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Striving for Academic Excellence

The beginning stages of the Renaissance state of the art academic tutoring partnership with St. Francis College in Brooklyn has been a major success thus far.

The program, spearheaded by Dr. Peter Leibman, Professor of Education at the Brooklyn-Heights school, provides full-time graduate students and seniors as one on one tutors for Renaissance youngsters, grades five thru eight, in subjects ranging from language arts, math, science, history, and foreign languages.

It's essential that our participants get the help that they need, which is where we come in and make the connection.  We don't let our kids lag behind in the classrooms, because those are bad habits that inevitably lead to bad habits in life. These auxiliary academic services are free of any cost, as the Renaissance have standing partnerships and agreements with outside sources that allow us to sharpen our young men.

What makes the collaboration standout is the effort by St. Francis to lend the tutors to the actual neighborhoods, homes and/or schools where each child is closest to.  If mutual arrangements are difficult to make, the tutors alleviate the complications by going directly to the home of the student if need be. In addition, Dr. Leibman's incredible staff will be conducting free classes for SAT prep for RENS high school sophmores and juniors.

2016-2017 Academic Results

  • 100% of High School seniors graduated.
  • For the past two years, 9 seniors were accepted into top ten colleges, versus just 3 in each 2014 & 2015.
  • 8 High School seniors graduated and entered top 100 colleges in 2016. One additional student has received an early decision in a top ten school for 2017.
  • 100% of our 8th Graders went on to high school in 2016 and 2017.

‘School Before Sports’ for Harlem RENS

Posted on February 5, 2014: By Jim Mancari

No matter how you look at it, the word “student” always precedes the word “athlete” in the phrase “student-athlete.”

Unfortunately though, some athletes focus too much on sports and not enough on academics, which can ultimately squash an athlete’s dreams of becoming a professional.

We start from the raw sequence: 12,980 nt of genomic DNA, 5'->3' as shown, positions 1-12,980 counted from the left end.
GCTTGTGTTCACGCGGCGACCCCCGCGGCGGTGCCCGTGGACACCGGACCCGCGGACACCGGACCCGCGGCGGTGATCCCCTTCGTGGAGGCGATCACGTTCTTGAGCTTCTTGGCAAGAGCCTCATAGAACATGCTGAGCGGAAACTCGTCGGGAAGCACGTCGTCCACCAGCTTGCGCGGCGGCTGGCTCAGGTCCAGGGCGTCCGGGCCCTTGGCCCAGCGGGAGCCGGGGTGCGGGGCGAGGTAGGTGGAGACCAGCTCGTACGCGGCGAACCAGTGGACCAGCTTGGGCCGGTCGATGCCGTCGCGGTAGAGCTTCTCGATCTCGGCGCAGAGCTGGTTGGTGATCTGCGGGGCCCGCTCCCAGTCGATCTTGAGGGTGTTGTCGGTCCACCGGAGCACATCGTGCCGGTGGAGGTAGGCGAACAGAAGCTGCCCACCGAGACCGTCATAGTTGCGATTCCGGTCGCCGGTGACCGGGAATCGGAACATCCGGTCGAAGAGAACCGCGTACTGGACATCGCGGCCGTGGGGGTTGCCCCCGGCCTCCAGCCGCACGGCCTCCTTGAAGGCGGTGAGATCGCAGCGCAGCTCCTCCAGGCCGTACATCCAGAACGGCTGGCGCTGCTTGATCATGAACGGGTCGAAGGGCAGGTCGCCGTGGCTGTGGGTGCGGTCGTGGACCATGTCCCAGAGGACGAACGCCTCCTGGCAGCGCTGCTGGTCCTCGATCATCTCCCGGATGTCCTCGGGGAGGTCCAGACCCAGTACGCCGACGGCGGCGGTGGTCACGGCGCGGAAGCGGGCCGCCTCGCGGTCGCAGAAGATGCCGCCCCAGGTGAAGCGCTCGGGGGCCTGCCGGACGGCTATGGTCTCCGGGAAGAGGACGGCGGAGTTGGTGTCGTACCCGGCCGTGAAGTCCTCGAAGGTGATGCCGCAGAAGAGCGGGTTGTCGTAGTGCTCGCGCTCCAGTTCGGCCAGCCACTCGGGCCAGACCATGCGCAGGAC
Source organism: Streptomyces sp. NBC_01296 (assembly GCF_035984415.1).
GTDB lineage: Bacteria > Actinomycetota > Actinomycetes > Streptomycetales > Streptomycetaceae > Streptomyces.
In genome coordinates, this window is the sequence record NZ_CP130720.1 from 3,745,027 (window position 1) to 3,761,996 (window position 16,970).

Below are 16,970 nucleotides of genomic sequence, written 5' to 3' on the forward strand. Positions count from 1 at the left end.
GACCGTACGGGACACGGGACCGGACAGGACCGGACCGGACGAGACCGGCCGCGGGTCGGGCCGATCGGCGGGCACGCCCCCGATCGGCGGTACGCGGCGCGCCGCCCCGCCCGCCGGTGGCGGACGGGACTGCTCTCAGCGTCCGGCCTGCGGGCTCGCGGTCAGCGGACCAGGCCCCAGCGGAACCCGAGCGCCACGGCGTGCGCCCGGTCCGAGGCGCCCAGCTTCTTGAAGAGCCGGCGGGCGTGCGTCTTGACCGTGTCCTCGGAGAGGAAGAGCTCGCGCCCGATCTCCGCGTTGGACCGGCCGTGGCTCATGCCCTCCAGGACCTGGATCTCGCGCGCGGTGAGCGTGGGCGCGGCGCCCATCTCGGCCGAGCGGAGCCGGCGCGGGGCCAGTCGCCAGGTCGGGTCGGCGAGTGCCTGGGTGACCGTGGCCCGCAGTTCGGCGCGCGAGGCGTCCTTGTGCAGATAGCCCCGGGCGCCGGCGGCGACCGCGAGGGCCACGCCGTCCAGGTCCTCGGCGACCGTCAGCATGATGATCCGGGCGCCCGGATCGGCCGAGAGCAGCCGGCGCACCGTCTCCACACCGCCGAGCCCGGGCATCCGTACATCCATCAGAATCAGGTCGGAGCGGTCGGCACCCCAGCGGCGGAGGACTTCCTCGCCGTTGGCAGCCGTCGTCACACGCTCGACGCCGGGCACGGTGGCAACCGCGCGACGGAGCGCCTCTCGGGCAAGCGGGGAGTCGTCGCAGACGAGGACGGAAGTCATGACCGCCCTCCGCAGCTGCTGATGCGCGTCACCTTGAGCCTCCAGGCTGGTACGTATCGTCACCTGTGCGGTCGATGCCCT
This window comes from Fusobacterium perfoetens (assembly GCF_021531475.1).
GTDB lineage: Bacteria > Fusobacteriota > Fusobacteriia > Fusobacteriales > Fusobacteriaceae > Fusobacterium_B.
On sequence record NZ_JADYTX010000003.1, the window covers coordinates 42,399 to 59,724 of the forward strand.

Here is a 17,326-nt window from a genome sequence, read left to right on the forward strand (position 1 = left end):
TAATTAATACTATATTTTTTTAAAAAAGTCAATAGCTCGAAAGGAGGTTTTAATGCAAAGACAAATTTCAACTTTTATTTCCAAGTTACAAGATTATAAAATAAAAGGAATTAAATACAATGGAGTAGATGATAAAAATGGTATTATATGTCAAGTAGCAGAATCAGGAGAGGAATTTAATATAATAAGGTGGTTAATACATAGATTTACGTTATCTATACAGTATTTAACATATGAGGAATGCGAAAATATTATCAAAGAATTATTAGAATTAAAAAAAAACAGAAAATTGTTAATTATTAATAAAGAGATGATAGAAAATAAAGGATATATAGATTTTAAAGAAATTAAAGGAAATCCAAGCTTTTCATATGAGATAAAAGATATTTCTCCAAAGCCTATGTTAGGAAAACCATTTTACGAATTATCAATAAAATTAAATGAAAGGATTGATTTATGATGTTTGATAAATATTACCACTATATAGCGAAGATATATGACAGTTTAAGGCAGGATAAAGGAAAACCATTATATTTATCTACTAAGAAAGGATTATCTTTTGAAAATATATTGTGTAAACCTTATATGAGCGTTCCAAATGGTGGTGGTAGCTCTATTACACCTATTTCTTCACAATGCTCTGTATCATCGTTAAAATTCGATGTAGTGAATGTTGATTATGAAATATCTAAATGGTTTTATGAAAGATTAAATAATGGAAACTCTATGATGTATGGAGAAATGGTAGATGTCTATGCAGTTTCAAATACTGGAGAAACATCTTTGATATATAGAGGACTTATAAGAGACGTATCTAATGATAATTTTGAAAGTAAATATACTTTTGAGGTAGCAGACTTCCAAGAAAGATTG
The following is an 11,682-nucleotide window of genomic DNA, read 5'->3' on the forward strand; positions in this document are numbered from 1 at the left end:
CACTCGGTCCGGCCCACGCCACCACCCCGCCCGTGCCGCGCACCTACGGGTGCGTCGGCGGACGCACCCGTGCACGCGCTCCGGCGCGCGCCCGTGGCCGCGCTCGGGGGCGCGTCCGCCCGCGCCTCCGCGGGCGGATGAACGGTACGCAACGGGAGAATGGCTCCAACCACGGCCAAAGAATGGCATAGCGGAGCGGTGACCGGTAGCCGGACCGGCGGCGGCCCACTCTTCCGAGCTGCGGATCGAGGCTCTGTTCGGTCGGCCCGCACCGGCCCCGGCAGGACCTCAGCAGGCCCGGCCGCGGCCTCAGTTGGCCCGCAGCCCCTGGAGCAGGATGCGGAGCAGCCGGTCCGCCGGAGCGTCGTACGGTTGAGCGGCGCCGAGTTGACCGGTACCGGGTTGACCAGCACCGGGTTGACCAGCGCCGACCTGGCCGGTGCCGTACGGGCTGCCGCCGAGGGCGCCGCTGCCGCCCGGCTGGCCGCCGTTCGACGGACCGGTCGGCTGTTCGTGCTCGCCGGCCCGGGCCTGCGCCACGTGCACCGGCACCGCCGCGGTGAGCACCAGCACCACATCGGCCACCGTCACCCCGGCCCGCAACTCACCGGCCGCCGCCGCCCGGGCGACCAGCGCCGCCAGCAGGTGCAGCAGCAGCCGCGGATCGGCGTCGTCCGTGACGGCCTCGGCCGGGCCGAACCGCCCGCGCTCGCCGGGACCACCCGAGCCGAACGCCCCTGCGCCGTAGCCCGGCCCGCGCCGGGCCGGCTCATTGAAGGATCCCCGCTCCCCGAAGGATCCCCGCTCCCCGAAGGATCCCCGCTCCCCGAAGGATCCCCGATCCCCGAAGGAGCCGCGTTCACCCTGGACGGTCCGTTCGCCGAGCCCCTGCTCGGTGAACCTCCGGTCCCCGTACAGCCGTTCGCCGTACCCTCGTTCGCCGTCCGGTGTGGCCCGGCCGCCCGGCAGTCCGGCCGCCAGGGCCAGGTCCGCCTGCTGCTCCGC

The key in these situations is to teach young athletes early on that their athletic talents must be supported by strong academics. That’s exactly the mission of a partnership between the New Renaissance Basketball Association and the St. Francis College, Brooklyn Heights, School of Education.

The basketball association, known as the Harlem RENS, is an Amateur Athletic Union travel program for children in third through 11th grade. Over 200 kids from all five boroughs, Long Island, Westchester, Connecticut and New Jersey play on teams scattered throughout the tri-state area.

The RENS are sponsored by Nike, so there is no cost to families for their children to play. Even so, the aspect of the organization that has really caught on is the free tutoring program organized by St. Francis.

Twenty-one members of the college’s Kappa Delta Pi educational honor society tutor the student-athletes in their academic areas of need. The tutoring program started in 2013 with 12 kids, and already more than doubled to 28 students in the following year.

As a travel program, the RENS feature competitive basketball teams in every grade level, but the tutoring program is what really sets the organization apart.

“The basketball talent is God-given,” said Dan Klores, who founded the RENS program in 2012. “To develop the whole person is the goal. Nothing is more important than succeeding in your aptitude, and the pleasure is to watch young people improve themselves.”

Dr. Peter Leibman - Associate Professor, Supervisor of Student Teachers, and Moderator of Kappa Delta Pi International Education Honor Society has been impressed with the early success of this program. He said it’s a win-win situation, since the young student-athletes get the hands-on attention they need, while his college students prepare themselves for life in the classroom.